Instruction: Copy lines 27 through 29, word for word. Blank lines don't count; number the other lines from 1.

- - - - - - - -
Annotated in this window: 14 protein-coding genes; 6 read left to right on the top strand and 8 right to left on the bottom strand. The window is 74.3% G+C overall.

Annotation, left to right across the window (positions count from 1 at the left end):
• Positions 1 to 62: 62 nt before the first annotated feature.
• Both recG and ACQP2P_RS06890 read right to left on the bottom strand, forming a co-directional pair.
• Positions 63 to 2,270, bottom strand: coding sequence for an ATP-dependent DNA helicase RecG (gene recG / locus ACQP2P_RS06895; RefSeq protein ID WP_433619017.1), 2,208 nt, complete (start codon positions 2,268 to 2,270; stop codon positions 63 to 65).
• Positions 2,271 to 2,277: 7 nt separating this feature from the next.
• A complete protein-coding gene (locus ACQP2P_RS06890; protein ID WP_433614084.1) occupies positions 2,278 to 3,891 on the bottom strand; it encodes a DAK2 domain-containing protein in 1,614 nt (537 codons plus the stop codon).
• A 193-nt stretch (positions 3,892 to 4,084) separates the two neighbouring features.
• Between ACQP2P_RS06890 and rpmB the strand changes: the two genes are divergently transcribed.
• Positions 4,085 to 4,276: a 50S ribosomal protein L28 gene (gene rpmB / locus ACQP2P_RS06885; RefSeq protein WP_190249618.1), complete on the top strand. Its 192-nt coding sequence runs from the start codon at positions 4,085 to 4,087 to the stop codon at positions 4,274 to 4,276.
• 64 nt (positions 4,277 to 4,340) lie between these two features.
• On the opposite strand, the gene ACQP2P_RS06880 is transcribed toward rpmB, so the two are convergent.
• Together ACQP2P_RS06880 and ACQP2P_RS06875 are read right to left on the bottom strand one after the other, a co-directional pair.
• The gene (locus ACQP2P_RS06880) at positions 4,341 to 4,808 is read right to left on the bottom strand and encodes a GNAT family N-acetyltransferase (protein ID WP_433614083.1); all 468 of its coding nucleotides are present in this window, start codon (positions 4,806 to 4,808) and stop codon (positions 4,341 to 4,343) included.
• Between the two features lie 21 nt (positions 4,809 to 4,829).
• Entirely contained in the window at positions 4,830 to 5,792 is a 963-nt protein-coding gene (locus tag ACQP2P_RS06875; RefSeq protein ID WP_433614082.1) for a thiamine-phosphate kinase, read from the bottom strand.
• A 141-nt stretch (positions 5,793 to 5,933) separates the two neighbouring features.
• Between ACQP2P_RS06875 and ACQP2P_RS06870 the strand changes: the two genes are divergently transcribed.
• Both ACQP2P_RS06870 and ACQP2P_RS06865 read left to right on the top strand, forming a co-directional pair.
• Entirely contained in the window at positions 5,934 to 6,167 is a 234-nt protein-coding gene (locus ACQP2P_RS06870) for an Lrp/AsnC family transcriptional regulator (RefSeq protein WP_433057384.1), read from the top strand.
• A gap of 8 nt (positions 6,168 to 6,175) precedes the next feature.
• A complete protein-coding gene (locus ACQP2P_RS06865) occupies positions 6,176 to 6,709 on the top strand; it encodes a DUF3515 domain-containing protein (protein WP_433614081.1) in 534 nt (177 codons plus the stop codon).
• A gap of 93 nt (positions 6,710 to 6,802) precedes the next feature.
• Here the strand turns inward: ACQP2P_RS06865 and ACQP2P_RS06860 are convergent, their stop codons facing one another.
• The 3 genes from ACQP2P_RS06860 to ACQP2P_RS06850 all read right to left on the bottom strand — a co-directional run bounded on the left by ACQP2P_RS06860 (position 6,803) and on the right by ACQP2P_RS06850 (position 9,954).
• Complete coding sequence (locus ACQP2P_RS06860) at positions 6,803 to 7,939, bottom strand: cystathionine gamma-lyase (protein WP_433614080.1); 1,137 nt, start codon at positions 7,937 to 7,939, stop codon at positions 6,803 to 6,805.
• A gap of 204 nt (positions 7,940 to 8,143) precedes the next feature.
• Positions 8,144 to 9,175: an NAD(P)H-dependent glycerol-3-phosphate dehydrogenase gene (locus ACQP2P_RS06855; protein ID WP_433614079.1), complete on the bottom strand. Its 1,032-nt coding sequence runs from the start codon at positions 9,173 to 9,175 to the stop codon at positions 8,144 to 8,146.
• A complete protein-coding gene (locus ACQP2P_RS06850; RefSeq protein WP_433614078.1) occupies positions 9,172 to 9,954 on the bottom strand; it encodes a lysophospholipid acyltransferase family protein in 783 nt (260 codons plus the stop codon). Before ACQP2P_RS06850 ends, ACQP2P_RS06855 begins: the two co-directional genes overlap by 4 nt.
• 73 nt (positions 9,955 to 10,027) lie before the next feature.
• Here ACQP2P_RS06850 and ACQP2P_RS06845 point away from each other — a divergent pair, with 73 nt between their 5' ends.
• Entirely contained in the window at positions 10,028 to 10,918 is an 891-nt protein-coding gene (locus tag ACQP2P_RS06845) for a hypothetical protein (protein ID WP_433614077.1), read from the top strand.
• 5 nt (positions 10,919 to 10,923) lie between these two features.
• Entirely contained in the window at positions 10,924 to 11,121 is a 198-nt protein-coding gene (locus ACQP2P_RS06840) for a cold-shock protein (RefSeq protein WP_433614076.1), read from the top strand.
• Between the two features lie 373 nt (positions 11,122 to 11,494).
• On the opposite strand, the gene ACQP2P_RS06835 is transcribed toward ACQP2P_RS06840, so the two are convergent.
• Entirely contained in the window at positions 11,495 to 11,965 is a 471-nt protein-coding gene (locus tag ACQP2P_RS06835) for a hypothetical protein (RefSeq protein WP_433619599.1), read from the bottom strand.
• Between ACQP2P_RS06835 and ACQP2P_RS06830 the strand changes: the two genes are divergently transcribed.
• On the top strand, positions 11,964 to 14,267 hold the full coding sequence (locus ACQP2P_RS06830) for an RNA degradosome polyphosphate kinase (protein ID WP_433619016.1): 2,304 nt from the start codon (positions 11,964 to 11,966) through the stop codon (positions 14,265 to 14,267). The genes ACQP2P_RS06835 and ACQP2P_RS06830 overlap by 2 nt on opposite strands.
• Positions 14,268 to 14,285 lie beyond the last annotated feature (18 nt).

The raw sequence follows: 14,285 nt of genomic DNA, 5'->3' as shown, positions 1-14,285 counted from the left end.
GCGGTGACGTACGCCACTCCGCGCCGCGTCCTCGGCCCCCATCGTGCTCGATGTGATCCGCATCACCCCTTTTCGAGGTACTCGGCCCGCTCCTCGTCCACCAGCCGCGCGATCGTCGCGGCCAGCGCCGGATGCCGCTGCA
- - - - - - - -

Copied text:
• A gap of 204 nt (positions 7,940 to 8,143) precedes the next feature.
• Positions 8,144 to 9,175: an NAD(P)H-dependent glycerol-3-phosphate dehydrogenase gene (locus ACQP2P_RS06855; protein ID WP_433614079.1), complete on the bottom strand. Its 1,032-nt coding sequence runs from the start codon at positions 9,173 to 9,175 to the stop codon at positions 8,144 to 8,146.
• A complete protein-coding gene (locus ACQP2P_RS06850; RefSeq protein WP_433614078.1) occupies positions 9,172 to 9,954 on the bottom strand; it encodes a lysophospholipid acyltransferase family protein in 783 nt (260 codons plus the stop codon). Before ACQP2P_RS06850 ends, ACQP2P_RS06855 begins: the two co-directional genes overlap by 4 nt.